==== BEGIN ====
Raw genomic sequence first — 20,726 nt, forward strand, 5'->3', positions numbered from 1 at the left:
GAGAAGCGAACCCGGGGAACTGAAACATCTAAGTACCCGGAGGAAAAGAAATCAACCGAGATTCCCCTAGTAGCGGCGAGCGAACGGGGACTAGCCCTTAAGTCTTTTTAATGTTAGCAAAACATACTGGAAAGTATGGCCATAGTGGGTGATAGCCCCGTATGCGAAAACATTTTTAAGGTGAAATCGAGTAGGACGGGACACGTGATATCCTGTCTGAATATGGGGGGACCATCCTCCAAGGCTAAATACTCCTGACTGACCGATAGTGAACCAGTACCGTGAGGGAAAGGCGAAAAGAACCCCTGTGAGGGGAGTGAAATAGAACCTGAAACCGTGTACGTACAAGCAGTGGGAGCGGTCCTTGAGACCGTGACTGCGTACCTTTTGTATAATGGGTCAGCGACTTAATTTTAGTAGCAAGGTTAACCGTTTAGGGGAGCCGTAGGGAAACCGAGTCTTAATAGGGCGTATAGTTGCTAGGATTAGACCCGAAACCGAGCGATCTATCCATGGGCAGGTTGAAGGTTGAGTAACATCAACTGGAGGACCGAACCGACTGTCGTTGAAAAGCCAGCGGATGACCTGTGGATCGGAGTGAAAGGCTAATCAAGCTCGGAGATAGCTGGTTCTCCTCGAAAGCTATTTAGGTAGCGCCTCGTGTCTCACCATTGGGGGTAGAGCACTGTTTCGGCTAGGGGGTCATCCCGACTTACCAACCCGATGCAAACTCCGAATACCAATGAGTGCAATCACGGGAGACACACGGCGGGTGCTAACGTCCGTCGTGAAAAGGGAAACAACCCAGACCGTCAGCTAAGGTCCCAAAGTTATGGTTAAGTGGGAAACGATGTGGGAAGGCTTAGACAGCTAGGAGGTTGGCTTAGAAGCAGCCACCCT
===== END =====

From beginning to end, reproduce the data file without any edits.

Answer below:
Raw genomic sequence first — 20,726 nt, forward strand, 5'->3', positions numbered from 1 at the left:
GAGAAGCGAACCCGGGGAACTGAAACATCTAAGTACCCGGAGGAAAAGAAATCAACCGAGATTCCCCTAGTAGCGGCGAGCGAACGGGGACTAGCCCTTAAGTCTTTTTAATGTTAGCAAAACATACTGGAAAGTATGGCCATAGTGGGTGATAGCCCCGTATGCGAAAACATTTTTAAGGTGAAATCGAGTAGGACGGGACACGTGATATCCTGTCTGAATATGGGGGGACCATCCTCCAAGGCTAAATACTCCTGACTGACCGATAGTGAACCAGTACCGTGAGGGAAAGGCGAAAAGAACCCCTGTGAGGGGAGTGAAATAGAACCTGAAACCGTGTACGTACAAGCAGTGGGAGCGGTCCTTGAGACCGTGACTGCGTACCTTTTGTATAATGGGTCAGCGACTTAATTTTAGTAGCAAGGTTAACCGTTTAGGGGAGCCGTAGGGAAACCGAGTCTTAATAGGGCGTATAGTTGCTAGGATTAGACCCGAAACCGAGCGATCTATCCATGGGCAGGTTGAAGGTTGAGTAACATCAACTGGAGGACCGAACCGACTGTCGTTGAAAAGCCAGCGGATGACCTGTGGATCGGAGTGAAAGGCTAATCAAGCTCGGAGATAGCTGGTTCTCCTCGAAAGCTATTTAGGTAGCGCCTCGTGTCTCACCATTGGGGGTAGAGCACTGTTTCGGCTAGGGGGTCATCCCGACTTACCAACCCGATGCAAACTCCGAATACCAATGAGTGCAATCACGGGAGACACACGGCGGGTGCTAACGTCCGTCGTGAAAAGGGAAACAACCCAGACCGTCAGCTAAGGTCCCAAAGTTATGGTTAAGTGGGAAACGATGTGGGAAGGCTTAGACAGCTAGGAGGTTGGCTTAGAAGCAGCCACCCT